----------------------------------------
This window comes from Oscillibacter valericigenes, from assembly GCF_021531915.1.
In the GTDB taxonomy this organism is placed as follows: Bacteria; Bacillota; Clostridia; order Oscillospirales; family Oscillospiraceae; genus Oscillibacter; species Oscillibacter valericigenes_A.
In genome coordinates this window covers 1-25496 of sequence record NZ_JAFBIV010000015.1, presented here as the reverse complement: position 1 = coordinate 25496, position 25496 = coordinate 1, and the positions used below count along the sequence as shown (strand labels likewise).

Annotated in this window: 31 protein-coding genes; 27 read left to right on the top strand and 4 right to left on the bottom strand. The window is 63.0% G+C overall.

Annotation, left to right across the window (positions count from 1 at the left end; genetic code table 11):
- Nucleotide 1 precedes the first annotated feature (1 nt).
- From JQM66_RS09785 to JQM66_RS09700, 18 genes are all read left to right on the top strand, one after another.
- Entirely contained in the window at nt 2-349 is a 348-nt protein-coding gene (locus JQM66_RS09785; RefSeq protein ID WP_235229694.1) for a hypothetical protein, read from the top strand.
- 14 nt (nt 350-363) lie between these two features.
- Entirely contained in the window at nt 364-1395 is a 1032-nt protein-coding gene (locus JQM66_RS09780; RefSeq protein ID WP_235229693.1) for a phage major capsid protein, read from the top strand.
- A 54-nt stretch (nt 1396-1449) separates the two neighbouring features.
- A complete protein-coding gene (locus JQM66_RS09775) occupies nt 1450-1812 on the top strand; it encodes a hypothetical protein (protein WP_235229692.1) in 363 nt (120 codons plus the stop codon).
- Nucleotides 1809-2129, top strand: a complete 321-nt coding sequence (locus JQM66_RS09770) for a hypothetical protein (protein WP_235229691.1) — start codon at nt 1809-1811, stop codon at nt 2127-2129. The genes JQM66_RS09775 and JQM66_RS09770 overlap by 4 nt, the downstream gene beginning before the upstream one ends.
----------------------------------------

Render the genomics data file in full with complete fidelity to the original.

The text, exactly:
This window comes from Oscillibacter valericigenes, from assembly GCF_021531915.1.
In the GTDB taxonomy this organism is placed as follows: Bacteria; Bacillota; Clostridia; order Oscillospirales; family Oscillospiraceae; genus Oscillibacter; species Oscillibacter valericigenes_A.
In genome coordinates this window covers 1-25496 of sequence record NZ_JAFBIV010000015.1, presented here as the reverse complement: position 1 = coordinate 25496, position 25496 = coordinate 1, and the positions used below count along the sequence as shown (strand labels likewise).

Annotated in this window: 31 protein-coding genes; 27 read left to right on the top strand and 4 right to left on the bottom strand. The window is 63.0% G+C overall.

Annotation, left to right across the window (positions count from 1 at the left end; genetic code table 11):
- Nucleotide 1 precedes the first annotated feature (1 nt).
- From JQM66_RS09785 to JQM66_RS09700, 18 genes are all read left to right on the top strand, one after another.
- Entirely contained in the window at nt 2-349 is a 348-nt protein-coding gene (locus JQM66_RS09785; RefSeq protein ID WP_235229694.1) for a hypothetical protein, read from the top strand.
- 14 nt (nt 350-363) lie between these two features.
- Entirely contained in the window at nt 364-1395 is a 1032-nt protein-coding gene (locus JQM66_RS09780; RefSeq protein ID WP_235229693.1) for a phage major capsid protein, read from the top strand.
- A 54-nt stretch (nt 1396-1449) separates the two neighbouring features.
- A complete protein-coding gene (locus JQM66_RS09775) occupies nt 1450-1812 on the top strand; it encodes a hypothetical protein (protein WP_235229692.1) in 363 nt (120 codons plus the stop codon).
- Nucleotides 1809-2129, top strand: a complete 321-nt coding sequence (locus JQM66_RS09770) for a hypothetical protein (protein WP_235229691.1) — start codon at nt 1809-1811, stop codon at nt 2127-2129. The genes JQM66_RS09775 and JQM66_RS09770 overlap by 4 nt, the downstream gene beginning before the upstream one ends.